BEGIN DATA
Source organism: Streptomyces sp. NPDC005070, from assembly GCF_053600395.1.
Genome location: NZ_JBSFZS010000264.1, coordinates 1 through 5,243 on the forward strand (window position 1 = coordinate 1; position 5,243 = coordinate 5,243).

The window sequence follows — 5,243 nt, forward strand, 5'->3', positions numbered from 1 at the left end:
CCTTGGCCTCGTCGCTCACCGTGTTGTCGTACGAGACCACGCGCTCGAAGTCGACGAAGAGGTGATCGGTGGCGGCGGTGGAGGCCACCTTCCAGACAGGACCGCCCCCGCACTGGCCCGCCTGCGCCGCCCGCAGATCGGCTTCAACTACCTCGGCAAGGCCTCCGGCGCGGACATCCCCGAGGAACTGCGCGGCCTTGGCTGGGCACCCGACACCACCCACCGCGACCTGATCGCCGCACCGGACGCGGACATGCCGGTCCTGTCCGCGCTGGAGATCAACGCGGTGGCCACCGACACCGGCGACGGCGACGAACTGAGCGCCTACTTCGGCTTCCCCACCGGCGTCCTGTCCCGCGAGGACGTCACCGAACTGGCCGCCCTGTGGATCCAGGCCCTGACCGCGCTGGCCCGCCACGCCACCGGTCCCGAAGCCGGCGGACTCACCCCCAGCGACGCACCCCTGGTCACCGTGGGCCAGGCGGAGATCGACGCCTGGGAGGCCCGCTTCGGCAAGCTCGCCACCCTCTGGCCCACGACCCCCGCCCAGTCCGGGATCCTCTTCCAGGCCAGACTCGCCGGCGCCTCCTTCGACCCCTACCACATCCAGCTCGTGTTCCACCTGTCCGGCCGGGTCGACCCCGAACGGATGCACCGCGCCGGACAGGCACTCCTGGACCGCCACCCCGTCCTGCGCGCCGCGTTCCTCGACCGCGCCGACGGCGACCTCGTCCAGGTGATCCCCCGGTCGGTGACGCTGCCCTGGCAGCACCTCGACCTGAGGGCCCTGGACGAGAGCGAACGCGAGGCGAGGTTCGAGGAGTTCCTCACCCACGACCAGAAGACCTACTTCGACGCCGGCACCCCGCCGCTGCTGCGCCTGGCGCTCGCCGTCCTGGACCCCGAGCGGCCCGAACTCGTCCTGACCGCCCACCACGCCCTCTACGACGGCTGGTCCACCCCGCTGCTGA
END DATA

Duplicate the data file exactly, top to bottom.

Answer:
Source organism: Streptomyces sp. NPDC005070, from assembly GCF_053600395.1.
Genome location: NZ_JBSFZS010000264.1, coordinates 1 through 5,243 on the forward strand (window position 1 = coordinate 1; position 5,243 = coordinate 5,243).

The window sequence follows — 5,243 nt, forward strand, 5'->3', positions numbered from 1 at the left end:
CCTTGGCCTCGTCGCTCACCGTGTTGTCGTACGAGACCACGCGCTCGAAGTCGACGAAGAGGTGATCGGTGGCGGCGGTGGAGGCCACCTTCCAGACAGGACCGCCCCCGCACTGGCCCGCCTGCGCCGCCCGCAGATCGGCTTCAACTACCTCGGCAAGGCCTCCGGCGCGGACATCCCCGAGGAACTGCGCGGCCTTGGCTGGGCACCCGACACCACCCACCGCGACCTGATCGCCGCACCGGACGCGGACATGCCGGTCCTGTCCGCGCTGGAGATCAACGCGGTGGCCACCGACACCGGCGACGGCGACGAACTGAGCGCCTACTTCGGCTTCCCCACCGGCGTCCTGTCCCGCGAGGACGTCACCGAACTGGCCGCCCTGTGGATCCAGGCCCTGACCGCGCTGGCCCGCCACGCCACCGGTCCCGAAGCCGGCGGACTCACCCCCAGCGACGCACCCCTGGTCACCGTGGGCCAGGCGGAGATCGACGCCTGGGAGGCCCGCTTCGGCAAGCTCGCCACCCTCTGGCCCACGACCCCCGCCCAGTCCGGGATCCTCTTCCAGGCCAGACTCGCCGGCGCCTCCTTCGACCCCTACCACATCCAGCTCGTGTTCCACCTGTCCGGCCGGGTCGACCCCGAACGGATGCACCGCGCCGGACAGGCACTCCTGGACCGCCACCCCGTCCTGCGCGCCGCGTTCCTCGACCGCGCCGACGGCGACCTCGTCCAGGTGATCCCCCGGTCGGTGACGCTGCCCTGGCAGCACCTCGACCTGAGGGCCCTGGACGAGAGCGAACGCGAGGCGAGGTTCGAGGAGTTCCTCACCCACGACCAGAAGACCTACTTCGACGCCGGCACCCCGCCGCTGCTGCGCCTGGCGCTCGCCGTCCTGGACCCCGAGCGGCCCGAACTCGTCCTGACCGCCCACCACGCCCTCTACGACGGCTGGTCCACCCCGCTGCTGA